Today's feast of the First Holy Martyrs of the Church of Rome is a very important feast in the Church calendar. It follows the celebration of the martyrdoms of Sts. Peter and Paul, by one day. And it includes all of those who gave their lives in the middle of the first century for the Christian faith, including James and Peter and Paul, the first of the Apostles to do so.
These deaths are significant because they give life to the faith which they confessed. If all the early Christians did was say "I believe in God the Father, Son and Spirit living in me and the Church" but did not act as though they believed it, especially when things got difficult, and the opposition was knocking at the door, then the faith would be worthless. The foundation stones of the Church are red with the blood of martyrs: as Jesus gave everything for us, including his last drop of blood, some were blessed with the opportunity to do the same for him, literally!
The actual martyrs that we celebrate today were killed in the first persecution of Christians by the Emperor Nero. Nero was a psychotic kind of person, and no doubt set fire to the city of Rome one hot summer evening just for the sport of it. When the fire got out of control and raged for seven days burning most of Rome to the ground he blamed the Christians for it and began rounding them up for the slaughter. He used a deplorable variety of barbaric methods to carry out his plan (even his own soldiers thought he was going a bit overboard in the ferocity with which he struck out against these Christians: but with the powerful help of the Holy Spirit, the Christians did not shrink back from their fate, but actually embraced it quite courageously. When one can unite ones sufferings with that of Christ Crucified, anything is possible, any amount of pain and even death can be endured – because the promise of a share in his resurrection is sure and certain.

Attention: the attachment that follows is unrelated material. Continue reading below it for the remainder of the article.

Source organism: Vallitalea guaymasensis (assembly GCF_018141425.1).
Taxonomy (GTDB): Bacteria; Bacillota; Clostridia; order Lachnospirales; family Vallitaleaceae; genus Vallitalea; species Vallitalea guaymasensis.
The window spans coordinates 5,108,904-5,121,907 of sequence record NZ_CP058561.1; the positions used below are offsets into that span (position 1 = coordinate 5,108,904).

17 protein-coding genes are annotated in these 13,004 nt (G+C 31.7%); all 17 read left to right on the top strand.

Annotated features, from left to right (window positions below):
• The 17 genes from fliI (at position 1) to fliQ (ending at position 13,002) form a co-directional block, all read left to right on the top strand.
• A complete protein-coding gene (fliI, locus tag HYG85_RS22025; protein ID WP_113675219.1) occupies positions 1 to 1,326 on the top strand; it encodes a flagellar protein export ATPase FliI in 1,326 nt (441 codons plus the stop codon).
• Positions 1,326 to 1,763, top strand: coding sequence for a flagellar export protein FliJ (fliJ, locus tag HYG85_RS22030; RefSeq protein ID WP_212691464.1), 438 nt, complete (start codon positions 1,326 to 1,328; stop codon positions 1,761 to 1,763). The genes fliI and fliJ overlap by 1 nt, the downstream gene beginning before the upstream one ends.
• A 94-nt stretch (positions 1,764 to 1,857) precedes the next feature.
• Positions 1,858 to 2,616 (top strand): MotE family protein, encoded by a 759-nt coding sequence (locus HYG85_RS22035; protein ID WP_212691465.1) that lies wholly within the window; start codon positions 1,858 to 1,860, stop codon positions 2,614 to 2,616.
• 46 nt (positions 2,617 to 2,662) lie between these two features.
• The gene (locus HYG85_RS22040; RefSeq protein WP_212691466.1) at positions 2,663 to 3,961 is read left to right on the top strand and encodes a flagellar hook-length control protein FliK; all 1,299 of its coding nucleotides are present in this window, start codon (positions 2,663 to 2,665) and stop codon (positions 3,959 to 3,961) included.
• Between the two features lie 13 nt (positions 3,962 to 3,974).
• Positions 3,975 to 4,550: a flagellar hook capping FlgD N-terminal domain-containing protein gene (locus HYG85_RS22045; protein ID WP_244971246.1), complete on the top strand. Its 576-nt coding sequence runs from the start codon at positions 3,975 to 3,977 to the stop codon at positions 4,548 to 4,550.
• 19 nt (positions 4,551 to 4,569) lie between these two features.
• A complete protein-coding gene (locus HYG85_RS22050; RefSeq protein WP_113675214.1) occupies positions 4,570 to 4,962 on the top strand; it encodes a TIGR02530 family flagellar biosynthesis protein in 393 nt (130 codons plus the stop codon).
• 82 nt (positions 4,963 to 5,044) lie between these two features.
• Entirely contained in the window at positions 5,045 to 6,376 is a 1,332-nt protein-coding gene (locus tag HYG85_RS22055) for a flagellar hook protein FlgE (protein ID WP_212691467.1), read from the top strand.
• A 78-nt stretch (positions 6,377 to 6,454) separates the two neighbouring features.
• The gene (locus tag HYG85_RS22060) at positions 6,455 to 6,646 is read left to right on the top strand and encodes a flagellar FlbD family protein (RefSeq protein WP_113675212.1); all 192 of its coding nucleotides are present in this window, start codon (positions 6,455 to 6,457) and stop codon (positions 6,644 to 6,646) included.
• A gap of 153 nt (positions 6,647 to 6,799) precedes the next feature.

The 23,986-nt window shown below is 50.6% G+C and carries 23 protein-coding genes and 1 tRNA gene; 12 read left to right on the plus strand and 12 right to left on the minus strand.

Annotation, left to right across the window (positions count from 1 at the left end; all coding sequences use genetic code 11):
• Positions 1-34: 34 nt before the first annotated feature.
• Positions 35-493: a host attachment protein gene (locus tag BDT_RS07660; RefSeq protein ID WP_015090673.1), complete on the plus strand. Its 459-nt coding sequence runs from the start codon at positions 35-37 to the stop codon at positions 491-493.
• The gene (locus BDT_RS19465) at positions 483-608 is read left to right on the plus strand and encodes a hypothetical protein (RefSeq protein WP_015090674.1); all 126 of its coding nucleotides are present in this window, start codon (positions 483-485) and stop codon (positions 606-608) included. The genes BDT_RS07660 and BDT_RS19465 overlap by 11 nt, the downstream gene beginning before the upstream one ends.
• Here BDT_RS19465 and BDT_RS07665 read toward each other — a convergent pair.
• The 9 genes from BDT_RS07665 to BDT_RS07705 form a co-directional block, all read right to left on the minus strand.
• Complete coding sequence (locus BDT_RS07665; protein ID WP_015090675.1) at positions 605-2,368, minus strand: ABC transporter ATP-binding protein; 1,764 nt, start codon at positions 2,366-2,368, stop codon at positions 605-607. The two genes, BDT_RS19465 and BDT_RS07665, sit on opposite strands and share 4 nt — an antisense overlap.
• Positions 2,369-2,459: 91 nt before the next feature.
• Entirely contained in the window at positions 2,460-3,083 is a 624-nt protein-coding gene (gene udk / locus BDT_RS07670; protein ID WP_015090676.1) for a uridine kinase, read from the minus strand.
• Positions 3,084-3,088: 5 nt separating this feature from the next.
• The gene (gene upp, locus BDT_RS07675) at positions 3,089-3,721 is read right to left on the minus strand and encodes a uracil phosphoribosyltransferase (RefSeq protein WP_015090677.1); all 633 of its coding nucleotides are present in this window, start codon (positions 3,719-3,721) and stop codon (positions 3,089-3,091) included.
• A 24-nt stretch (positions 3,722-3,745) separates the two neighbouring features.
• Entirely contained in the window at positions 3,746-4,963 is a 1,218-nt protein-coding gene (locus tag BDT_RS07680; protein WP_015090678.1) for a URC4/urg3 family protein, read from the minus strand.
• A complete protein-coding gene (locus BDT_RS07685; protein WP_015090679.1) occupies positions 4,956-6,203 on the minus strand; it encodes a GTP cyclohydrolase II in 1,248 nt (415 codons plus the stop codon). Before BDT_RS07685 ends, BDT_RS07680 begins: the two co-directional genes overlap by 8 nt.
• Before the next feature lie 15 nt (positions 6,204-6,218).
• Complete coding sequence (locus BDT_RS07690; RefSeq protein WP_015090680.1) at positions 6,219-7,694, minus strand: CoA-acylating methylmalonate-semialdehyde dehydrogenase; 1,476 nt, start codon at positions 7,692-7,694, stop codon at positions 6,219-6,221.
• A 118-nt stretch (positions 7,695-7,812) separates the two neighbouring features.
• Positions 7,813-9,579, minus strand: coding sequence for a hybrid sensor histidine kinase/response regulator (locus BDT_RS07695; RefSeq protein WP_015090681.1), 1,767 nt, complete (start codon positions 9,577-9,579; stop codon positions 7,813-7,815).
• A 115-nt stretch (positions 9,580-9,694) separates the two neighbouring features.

As St. Paul tells us in the first reading today: if God is for us who can be against us? Who can possibly separate us from the love of God? As Jesus conquered the world, so can we!
Nero has long come and gone, but in the gospel passage Jesus himself warns us that the true disciple will face all kinds of turmoil in any society in which he lives – the Church is still being persecuted today in many ways – but that this disciple must stay true to the real teachings of the true teachers and prophets sent by God – and not to listen to the false ones who are quite obviously self-gratifying and the seekers of an easier, softer way. There is no easier, softer way: there is only the way of the Cross; and the one who perseveres to the end will be saved!
Thank you Holy Martyrs of the Church of Rome for carrying your outstanding witness to discipleship to its ultimate limit which was rewarded with a crown of glory! Pray for us that we might be strong as well!
Blessed are they who are persecuted for the sake of righteousness, for theirs is the Kingdom of heaven.